The measure amended the Republic Act 8049 or the Anti-Hazing Act of 1995, which has been criticized for lacking teeth. Asuncion
Duterte signs stronger anti-hazing law
Gaea Katreena Cabico ( - July 11, 2018 - 6:34pm

MANILA, Philippines — President Rodrigo Duterte signed a law that prohibits all forms of hazing and imposes harsher penalties on hazing death, amending a measure merely regulating the action.

Duterte signed Republic 11053 or the “Anti-Hazing Act of 2018” last June 29. A copy of the law was released to media Wednesday.

The measure amended Republic Act 8049 or the Anti-Hazing Act of 1995, which has been criticized for lacking teeth. There was only one conviction since it was passed 23 years ago.

READAnti-hazing law: 22 years, 1 conviction

Under the law, the definition of hazing has been expanded to include “physical or psychological suffering, harm or injury inflicted on a recruit, neophyte, applicant or member as part of an initiation rite or a requirement for continuing membership in a fraternity or sorority or organization.”

It covers acts ranging from paddling to whipping, beating, branding, forced calisthenics, exposure to the weather, forced consumption of any food, liquor, beverage, drug or other substance or any brutal treatment or forced physical activity likely to adversely affect the physical and psychological health of such recruit.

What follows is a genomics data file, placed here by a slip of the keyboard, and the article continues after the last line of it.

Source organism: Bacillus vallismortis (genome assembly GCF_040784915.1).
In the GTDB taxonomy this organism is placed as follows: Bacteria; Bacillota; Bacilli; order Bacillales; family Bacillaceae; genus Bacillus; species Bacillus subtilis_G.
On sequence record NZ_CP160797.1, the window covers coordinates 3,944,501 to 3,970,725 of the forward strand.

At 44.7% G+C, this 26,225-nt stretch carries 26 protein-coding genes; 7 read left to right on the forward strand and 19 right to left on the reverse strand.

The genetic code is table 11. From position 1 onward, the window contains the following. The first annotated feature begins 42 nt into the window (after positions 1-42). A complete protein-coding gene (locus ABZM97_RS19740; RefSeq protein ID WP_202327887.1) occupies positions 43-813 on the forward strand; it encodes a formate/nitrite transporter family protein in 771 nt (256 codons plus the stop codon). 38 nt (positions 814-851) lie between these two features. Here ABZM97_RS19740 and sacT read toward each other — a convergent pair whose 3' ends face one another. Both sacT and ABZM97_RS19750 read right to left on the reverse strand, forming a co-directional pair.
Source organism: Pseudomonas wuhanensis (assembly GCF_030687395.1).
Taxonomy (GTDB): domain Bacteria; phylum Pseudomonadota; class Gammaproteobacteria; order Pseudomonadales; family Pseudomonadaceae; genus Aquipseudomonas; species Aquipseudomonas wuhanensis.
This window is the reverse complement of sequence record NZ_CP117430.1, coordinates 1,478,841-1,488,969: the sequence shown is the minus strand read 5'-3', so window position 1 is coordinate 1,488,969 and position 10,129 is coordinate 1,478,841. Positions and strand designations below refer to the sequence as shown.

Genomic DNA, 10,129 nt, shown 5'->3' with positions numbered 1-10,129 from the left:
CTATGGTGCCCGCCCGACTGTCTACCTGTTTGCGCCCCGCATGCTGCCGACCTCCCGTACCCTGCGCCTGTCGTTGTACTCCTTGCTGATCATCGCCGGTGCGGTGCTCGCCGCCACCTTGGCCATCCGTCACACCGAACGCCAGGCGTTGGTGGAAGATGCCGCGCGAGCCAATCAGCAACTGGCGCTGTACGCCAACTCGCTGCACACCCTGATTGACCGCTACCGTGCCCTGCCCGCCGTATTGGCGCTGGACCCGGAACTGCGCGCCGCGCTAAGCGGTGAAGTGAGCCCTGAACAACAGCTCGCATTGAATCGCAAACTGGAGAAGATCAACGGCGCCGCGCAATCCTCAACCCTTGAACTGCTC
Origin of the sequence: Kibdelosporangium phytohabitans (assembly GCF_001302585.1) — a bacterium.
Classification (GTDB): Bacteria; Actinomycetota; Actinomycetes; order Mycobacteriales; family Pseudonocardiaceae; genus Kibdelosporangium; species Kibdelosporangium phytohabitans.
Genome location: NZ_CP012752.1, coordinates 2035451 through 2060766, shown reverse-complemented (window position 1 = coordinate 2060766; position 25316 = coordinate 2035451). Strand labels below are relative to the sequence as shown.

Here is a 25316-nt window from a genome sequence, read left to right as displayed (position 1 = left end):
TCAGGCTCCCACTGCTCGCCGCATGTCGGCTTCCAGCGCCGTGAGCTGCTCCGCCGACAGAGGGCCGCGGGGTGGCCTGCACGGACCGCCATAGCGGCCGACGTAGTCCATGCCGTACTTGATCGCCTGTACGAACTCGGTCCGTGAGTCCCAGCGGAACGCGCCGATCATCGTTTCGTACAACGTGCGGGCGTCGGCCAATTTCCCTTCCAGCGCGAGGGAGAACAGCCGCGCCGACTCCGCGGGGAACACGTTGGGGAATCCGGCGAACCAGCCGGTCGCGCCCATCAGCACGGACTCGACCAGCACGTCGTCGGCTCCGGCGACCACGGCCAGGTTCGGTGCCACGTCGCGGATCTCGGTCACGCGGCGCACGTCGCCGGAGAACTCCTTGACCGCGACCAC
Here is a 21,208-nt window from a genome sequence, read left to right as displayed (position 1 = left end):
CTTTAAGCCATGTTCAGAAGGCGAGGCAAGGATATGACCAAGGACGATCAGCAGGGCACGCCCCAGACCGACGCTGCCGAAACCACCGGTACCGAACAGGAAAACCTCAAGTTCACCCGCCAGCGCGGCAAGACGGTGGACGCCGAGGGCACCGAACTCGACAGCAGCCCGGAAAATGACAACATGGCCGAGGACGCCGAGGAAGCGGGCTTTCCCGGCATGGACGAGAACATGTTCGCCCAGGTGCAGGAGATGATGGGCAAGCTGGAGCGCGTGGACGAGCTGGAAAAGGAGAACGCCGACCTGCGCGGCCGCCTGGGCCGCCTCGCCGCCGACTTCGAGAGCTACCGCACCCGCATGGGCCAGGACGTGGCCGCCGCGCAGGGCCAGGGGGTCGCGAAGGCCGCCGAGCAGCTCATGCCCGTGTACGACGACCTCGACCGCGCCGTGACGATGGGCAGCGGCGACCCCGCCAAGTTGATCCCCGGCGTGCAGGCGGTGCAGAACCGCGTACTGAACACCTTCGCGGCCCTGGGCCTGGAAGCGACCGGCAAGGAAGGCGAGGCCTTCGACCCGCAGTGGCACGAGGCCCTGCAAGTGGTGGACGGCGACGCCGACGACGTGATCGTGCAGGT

The measure also bans all forms of hazing in fraternities, sororities and organizations in schools, communities and even businesses and uniformed service learning institutions.

The amended law also provides stiffer penalties.

Those who planned or participated in the hazing which results in death, rape, sodomy or mutilation will be slapped with a penalty of reclusion perpetua and a fine of P3 million.

Unlike the Anti-Hazing Act of 1995, the new measure also penalizes individuals who will try to cover up hazing activities.

Moreover, it mandates schools to “take more proactive steps to protect its students from the dangers of participating in activities that involve hazing.”

The death of University of Santo Tomas freshman Horacio Tomas Castillo III during an initiation rite of Aegis Juris fraternity last year sparked moves to amend the anti-hazing policy.

The bill passed the Senate on March 12. The House of Representatives passed its own version a day after.

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